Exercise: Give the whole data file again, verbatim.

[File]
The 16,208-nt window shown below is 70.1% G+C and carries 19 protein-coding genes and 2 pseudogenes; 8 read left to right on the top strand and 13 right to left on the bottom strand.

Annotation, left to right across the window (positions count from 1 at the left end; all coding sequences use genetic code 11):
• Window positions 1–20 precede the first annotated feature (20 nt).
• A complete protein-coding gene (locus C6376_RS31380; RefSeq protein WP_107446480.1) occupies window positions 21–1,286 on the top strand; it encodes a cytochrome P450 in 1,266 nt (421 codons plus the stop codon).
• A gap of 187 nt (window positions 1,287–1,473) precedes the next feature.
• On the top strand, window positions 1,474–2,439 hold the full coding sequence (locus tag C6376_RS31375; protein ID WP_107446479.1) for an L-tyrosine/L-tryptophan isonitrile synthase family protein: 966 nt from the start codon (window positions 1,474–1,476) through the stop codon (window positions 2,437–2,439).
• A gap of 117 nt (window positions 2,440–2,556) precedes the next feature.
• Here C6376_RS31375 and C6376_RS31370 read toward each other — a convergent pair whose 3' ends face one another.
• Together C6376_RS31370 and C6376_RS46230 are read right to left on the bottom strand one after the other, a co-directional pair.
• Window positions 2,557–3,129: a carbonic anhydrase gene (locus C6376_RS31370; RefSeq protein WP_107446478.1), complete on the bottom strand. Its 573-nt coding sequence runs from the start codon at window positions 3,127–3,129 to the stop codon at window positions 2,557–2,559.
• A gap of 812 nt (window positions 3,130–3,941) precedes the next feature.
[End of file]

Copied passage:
The 16,208-nt window shown below is 70.1% G+C and carries 19 protein-coding genes and 2 pseudogenes; 8 read left to right on the top strand and 13 right to left on the bottom strand.

Annotation, left to right across the window (positions count from 1 at the left end; all coding sequences use genetic code 11):
• Window positions 1–20 precede the first annotated feature (20 nt).
• A complete protein-coding gene (locus C6376_RS31380; RefSeq protein WP_107446480.1) occupies window positions 21–1,286 on the top strand; it encodes a cytochrome P450 in 1,266 nt (421 codons plus the stop codon).
• A gap of 187 nt (window positions 1,287–1,473) precedes the next feature.
• On the top strand, window positions 1,474–2,439 hold the full coding sequence (locus tag C6376_RS31375; protein ID WP_107446479.1) for an L-tyrosine/L-tryptophan isonitrile synthase family protein: 966 nt from the start codon (window positions 1,474–1,476) through the stop codon (window positions 2,437–2,439).
• A gap of 117 nt (window positions 2,440–2,556) precedes the next feature.
• Here C6376_RS31375 and C6376_RS31370 read toward each other — a convergent pair whose 3' ends face one another.
• Together C6376_RS31370 and C6376_RS46230 are read right to left on the bottom strand one after the other, a co-directional pair.
• Window positions 2,557–3,129: a carbonic anhydrase gene (locus C6376_RS31370; RefSeq protein WP_107446478.1), complete on the bottom strand. Its 573-nt coding sequence runs from the start codon at window positions 3,127–3,129 to the stop codon at window positions 2,557–2,559.
• A gap of 812 nt (window positions 3,130–3,941) precedes the next feature.